Mine exploration is so unique and different from caves. They are often unstable, but the rewards of the beautiful colours from minerals left behind are lovely. Never explore mines alone, and always go with experienced people to learn about safety.

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4 thoughts on “Mines

  1. Hi Amy, I much enjoyed your photos of Neversink through the year in the June 2018 NSS News. Well done! I dropped Neversink in the mid 60’s and thought it was a really neat pit. On the same trip we did the 2nd trip into Valhalla, also impressive. I wish my memory was better, but I vaguely remember reading of a 6000ft shaft in a silver mine in Idaho. Maybe in Engineering News Record? Which I was reading in the 70’s. If the shaft exists and is abandoned, it would probably have a lot of water in it. Imagine a 6000ft rappel?! Would the rope support it’s own weight? You would need something like Kirk MacGregor’s book type rappell device, that doesn’t bend the rope. Regards, Rick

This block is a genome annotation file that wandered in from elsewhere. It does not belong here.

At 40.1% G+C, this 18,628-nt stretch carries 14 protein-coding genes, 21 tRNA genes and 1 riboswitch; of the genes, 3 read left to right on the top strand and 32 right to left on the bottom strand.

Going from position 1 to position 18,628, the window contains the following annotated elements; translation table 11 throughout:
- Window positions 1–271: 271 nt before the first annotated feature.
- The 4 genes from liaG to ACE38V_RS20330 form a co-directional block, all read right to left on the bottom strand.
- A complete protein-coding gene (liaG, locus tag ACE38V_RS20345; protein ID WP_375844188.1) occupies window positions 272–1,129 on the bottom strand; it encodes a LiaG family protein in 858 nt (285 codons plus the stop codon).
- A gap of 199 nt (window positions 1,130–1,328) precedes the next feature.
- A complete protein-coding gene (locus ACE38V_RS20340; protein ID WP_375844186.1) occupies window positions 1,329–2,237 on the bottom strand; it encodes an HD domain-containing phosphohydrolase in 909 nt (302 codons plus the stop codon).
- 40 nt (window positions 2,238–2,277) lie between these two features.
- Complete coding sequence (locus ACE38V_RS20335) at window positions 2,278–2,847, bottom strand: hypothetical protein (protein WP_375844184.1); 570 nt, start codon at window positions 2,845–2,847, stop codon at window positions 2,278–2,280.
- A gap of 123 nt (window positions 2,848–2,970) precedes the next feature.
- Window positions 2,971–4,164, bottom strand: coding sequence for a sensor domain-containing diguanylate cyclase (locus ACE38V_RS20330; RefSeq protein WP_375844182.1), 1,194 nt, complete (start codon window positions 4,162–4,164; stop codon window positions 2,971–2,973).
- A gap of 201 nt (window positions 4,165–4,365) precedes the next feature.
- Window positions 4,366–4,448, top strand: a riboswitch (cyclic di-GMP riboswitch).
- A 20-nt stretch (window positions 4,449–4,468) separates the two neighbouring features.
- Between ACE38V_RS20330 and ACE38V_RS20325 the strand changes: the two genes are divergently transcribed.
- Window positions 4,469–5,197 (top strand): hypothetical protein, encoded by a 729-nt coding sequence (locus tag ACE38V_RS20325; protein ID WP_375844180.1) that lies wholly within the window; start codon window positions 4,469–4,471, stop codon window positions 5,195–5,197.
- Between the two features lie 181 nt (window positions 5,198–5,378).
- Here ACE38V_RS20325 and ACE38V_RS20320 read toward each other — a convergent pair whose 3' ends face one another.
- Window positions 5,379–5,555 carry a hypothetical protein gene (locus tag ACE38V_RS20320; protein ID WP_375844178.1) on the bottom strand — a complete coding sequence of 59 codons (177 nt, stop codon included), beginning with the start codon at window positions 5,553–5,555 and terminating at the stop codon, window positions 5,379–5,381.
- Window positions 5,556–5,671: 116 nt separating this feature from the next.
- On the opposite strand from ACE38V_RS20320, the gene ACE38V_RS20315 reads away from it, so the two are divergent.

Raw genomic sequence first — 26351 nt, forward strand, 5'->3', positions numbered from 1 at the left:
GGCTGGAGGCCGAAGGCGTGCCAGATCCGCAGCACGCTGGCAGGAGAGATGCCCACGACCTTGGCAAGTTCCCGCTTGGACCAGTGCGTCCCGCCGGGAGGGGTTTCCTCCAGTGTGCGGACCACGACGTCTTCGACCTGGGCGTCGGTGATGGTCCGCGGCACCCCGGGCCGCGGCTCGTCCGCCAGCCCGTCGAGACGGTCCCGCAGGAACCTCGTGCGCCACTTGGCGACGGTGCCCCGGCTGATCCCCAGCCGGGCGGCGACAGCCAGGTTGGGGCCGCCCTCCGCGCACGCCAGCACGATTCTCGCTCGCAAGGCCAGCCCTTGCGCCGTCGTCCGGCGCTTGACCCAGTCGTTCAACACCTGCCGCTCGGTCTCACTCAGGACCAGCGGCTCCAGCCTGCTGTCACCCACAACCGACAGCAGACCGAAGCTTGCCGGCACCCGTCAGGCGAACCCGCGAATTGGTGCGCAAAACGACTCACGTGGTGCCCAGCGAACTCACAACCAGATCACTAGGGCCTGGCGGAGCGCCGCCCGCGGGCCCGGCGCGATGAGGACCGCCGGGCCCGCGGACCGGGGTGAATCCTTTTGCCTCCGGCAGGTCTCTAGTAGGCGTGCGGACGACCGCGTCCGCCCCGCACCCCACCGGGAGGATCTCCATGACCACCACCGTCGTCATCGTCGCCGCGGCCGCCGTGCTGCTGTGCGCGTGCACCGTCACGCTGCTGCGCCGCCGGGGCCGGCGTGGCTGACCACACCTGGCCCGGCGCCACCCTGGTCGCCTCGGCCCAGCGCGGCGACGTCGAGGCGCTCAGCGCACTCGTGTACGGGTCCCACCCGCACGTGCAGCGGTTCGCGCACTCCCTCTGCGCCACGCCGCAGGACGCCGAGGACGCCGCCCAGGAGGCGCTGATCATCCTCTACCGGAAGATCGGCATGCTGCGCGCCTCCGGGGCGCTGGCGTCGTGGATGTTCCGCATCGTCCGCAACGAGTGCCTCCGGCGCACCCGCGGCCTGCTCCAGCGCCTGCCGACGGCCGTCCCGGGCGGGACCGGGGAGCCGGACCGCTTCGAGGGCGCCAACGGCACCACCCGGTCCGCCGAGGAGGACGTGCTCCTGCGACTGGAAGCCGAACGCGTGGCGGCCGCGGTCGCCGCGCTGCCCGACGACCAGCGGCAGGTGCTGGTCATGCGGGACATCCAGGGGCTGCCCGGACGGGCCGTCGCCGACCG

• Thank you, I am glad you like it! Regarding the mine shaft, I have done El Capitan, that is a 3000-ft single rope. It has extra core to keep the same strength, but I would expect a 6000-ft single rappel is definitely doable. It is possible to hard-rig in a rack even with 300 lbs of rope weight, people including myself train for that!

  2. Hi, were all of these taken at Wheal Coates Mine?
    I have been to the back of the beach cave, but could not fit through the water hole to see what was beyond.



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